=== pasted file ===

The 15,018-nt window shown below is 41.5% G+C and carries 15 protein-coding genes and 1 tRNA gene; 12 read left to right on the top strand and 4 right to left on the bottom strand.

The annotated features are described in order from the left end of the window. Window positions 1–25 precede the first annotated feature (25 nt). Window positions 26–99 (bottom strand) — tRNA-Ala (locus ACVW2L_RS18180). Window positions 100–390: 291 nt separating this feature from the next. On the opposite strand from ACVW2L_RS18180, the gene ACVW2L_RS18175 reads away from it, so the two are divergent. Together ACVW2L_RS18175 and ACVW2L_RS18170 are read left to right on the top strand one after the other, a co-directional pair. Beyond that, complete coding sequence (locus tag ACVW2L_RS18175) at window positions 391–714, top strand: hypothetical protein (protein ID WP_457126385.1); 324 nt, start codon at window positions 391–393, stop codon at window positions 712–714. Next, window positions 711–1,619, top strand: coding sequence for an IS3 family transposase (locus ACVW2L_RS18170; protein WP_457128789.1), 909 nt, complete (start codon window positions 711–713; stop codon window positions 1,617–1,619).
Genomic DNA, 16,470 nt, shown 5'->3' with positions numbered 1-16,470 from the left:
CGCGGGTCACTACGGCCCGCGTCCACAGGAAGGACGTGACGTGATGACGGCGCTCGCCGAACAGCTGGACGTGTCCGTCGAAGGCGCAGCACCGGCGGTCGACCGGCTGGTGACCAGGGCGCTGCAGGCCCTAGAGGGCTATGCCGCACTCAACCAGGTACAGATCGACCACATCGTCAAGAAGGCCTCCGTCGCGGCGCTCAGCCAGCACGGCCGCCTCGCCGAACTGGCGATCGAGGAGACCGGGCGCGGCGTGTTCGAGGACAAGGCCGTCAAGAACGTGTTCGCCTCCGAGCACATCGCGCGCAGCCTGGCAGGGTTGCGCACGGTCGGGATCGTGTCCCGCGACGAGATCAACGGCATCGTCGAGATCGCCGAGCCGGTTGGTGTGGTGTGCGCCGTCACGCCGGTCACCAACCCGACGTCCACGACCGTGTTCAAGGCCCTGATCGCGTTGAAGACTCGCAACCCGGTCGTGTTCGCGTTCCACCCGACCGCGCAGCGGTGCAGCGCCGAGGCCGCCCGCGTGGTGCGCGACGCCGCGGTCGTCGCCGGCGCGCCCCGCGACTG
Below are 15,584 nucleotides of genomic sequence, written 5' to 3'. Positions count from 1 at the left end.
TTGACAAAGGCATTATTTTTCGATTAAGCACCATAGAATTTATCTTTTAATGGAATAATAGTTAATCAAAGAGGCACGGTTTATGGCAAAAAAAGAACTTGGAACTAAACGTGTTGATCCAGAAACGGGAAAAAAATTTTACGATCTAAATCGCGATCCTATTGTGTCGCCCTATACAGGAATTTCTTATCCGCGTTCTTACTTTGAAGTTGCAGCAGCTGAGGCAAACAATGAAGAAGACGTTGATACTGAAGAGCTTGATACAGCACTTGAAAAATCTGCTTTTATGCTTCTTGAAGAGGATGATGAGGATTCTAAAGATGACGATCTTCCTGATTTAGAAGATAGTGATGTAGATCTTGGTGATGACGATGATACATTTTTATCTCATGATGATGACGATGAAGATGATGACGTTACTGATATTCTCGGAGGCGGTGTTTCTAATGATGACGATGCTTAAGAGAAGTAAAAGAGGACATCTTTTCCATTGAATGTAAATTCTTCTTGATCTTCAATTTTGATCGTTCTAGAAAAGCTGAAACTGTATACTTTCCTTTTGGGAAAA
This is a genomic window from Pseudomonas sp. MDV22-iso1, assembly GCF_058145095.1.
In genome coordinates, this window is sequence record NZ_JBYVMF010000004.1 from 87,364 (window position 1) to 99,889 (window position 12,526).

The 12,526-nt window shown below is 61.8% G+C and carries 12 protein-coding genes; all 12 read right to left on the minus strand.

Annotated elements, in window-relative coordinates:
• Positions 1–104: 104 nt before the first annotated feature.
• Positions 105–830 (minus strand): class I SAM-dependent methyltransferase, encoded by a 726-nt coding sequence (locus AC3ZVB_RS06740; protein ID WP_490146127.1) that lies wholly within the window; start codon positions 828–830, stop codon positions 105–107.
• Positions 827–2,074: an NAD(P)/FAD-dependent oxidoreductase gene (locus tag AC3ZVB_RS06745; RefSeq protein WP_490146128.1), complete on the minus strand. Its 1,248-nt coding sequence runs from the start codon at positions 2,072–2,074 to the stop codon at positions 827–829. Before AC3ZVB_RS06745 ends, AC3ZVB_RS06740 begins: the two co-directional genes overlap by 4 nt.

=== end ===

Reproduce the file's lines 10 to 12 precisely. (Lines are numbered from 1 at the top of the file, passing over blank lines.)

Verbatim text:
Annotated elements, in window-relative coordinates:
• Positions 1–104: 104 nt before the first annotated feature.
• Positions 105–830 (minus strand): class I SAM-dependent methyltransferase, encoded by a 726-nt coding sequence (locus AC3ZVB_RS06740; protein ID WP_490146127.1) that lies wholly within the window; start codon positions 828–830, stop codon positions 105–107.